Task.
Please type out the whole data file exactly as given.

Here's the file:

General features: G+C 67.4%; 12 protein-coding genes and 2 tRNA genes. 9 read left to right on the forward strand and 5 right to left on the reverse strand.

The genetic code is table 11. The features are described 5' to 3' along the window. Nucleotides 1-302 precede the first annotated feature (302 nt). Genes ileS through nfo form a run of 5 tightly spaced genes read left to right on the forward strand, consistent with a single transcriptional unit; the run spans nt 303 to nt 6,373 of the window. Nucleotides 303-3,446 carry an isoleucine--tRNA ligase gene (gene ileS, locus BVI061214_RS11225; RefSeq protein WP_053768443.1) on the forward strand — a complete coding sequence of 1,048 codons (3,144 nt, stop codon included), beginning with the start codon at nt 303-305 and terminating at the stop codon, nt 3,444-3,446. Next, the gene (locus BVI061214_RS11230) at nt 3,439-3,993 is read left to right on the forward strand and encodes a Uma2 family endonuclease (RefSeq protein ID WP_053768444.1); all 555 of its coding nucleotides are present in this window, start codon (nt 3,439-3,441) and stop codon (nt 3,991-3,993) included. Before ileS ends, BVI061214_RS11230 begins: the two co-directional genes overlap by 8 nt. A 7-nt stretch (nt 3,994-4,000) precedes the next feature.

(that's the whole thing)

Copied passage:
General features: G+C 67.4%; 12 protein-coding genes and 2 tRNA genes. 9 read left to right on the forward strand and 5 right to left on the reverse strand.

The genetic code is table 11. The features are described 5' to 3' along the window. Nucleotides 1-302 precede the first annotated feature (302 nt). Genes ileS through nfo form a run of 5 tightly spaced genes read left to right on the forward strand, consistent with a single transcriptional unit; the run spans nt 303 to nt 6,373 of the window. Nucleotides 303-3,446 carry an isoleucine--tRNA ligase gene (gene ileS, locus BVI061214_RS11225; RefSeq protein WP_053768443.1) on the forward strand — a complete coding sequence of 1,048 codons (3,144 nt, stop codon included), beginning with the start codon at nt 303-305 and terminating at the stop codon, nt 3,444-3,446. Next, the gene (locus BVI061214_RS11230) at nt 3,439-3,993 is read left to right on the forward strand and encodes a Uma2 family endonuclease (RefSeq protein ID WP_053768444.1); all 555 of its coding nucleotides are present in this window, start codon (nt 3,439-3,441) and stop codon (nt 3,991-3,993) included. Before ileS ends, BVI061214_RS11230 begins: the two co-directional genes overlap by 8 nt. A 7-nt stretch (nt 3,994-4,000) precedes the next feature.